Our second adventure here in southeast Utah was to hike a couple of trails that lead to cliff ruins. We drove north of Bluff about 20 miles and turned west on Rte. 95. About 20 more miles to the west we turned north on to a short dirt road and parked along the side of the road. There we dropped down a bank to the South Mule Canyon trailhead.
After hiking a bit over a mile in the wash we came upon the main objective of this hike: House on Fire. House on Fire is a highly visited ruin in this area. It is unique in that at certain times of the day, when the sun is hitting it just right, the coloring of the rock above the ruin looks like flames and smoke are coming out of the top.
There are more ruins further along the canyon, so after a visit to House on Fire we continued down the wash. The trail crisscrosses the wash and at certain points there was water in our path. At those points Cody required a little help to keep him out of the mud. He didn’t mind the ride at all, and would have let someone carry him all day if they would.
After a couple more miles we climbed up the rocks to another set of ruins. The wind was quite strong so we were glad to find some shelter to enjoy our lunch.
About half way back to the trailhead Cody just stopped. He stood there looking at us like we were crazy for doing this hike. Even a drink of water didn’t help get him moving. The message was clear: he just ran out of gas! So we found a little perch for him on John’s backpack and continued down the trail.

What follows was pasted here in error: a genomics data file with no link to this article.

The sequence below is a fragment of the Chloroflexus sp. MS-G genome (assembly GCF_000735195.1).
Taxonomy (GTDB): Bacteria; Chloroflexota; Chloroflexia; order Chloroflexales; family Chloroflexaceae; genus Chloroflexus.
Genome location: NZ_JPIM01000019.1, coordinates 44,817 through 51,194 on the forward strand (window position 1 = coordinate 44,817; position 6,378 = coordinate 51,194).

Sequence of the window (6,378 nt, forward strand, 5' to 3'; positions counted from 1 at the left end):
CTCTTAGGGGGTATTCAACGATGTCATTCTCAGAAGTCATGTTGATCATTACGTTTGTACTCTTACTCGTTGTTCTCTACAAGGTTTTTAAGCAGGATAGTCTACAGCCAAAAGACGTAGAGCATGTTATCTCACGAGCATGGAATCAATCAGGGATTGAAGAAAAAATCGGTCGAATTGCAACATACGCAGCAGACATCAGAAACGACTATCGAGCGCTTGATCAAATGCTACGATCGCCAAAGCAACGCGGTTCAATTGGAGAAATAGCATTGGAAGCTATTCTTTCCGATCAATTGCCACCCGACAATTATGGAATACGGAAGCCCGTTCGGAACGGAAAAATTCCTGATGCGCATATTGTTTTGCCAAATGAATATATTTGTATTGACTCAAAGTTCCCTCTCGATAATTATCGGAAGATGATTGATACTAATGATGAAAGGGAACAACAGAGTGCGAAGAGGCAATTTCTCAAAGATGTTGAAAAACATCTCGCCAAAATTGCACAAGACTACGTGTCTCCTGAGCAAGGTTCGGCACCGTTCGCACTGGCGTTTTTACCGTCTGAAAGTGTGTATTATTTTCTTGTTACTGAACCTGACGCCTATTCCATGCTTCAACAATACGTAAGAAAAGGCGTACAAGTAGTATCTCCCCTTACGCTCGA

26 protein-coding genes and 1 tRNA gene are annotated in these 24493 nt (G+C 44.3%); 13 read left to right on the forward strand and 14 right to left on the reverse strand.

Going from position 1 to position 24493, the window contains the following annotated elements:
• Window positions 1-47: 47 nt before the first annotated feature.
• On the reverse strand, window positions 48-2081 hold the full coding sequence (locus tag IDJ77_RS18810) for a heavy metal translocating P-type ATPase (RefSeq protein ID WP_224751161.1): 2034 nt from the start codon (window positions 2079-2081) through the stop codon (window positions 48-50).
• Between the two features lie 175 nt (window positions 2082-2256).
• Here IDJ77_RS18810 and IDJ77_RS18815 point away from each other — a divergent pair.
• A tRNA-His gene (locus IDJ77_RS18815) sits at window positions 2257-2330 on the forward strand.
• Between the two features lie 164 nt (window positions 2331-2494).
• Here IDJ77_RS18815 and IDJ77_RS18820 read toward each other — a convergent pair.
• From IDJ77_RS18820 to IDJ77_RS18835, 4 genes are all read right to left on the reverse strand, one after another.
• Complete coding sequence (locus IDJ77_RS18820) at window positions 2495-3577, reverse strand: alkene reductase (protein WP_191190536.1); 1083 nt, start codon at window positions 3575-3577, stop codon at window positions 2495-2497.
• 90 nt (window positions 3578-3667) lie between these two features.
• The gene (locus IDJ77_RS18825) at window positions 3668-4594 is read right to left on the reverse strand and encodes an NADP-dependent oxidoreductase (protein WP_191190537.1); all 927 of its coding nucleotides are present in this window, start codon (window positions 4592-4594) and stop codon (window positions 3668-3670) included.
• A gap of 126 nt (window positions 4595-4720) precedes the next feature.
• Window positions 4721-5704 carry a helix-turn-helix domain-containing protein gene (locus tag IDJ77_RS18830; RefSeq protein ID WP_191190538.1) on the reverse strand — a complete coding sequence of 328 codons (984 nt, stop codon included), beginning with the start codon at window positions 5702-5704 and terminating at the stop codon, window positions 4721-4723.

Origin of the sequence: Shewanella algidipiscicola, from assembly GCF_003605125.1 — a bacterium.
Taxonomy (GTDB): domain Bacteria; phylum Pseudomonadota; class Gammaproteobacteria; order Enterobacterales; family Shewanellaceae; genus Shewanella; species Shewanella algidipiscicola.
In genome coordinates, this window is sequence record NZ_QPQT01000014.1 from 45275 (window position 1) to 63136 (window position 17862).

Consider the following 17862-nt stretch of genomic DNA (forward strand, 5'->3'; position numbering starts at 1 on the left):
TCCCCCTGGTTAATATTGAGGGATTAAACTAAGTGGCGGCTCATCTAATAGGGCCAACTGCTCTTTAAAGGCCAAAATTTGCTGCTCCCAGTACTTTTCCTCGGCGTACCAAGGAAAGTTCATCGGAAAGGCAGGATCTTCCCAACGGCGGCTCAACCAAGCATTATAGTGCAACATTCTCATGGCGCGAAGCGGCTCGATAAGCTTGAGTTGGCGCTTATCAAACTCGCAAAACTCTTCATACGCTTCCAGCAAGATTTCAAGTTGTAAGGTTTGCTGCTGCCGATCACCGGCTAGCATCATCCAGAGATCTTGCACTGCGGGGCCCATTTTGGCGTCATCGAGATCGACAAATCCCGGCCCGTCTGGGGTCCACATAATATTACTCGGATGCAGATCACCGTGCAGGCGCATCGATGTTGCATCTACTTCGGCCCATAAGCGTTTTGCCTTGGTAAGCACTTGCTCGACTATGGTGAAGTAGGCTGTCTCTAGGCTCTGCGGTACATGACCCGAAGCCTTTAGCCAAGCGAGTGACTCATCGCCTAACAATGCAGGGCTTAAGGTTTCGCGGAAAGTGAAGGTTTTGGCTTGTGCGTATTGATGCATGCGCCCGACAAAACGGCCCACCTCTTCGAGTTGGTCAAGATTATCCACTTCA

We returned to Dave’s Jeep and drove about a mile back down the highway. There we turned south on a dirt road for about a half mile and hiked a short distance to Cave Canyon Towers.
There are seven towers in various states of decay located on the left (east) and right (west) sides of the rim. Much of the first story of one of the towers on the east rim is in very good shape. On the west rim a partial wall with a doorway remains. The other towers are basically piles of rubble. From the west rim you can look back across the canyon and see ruins built into the east side of the canyon.
We had visited this site two years ago so we knew that if you walked along the east rim there was one spot where you can climb down to a rough trail leading to the ruins. David and Karen are pretty adventurous, so the group climbed down and made our way to the ruins.
The inhabitants of these dwellings apparently didn’t get much opportunity to sit out in front of their houses. The rocks in front fell off steeply into the canyon.
Of course, a steep climb down to the ruins requires a steep climb back up to the canyon rim. But this group of hikers completed the climb with no problem.
We returned back to our RV park in Bluff tired but pleased to have had such a great day. The hikes were great, the ruins beautiful, and David’s new Jeep Grand Cherokee performed well on the rough trails we encountered.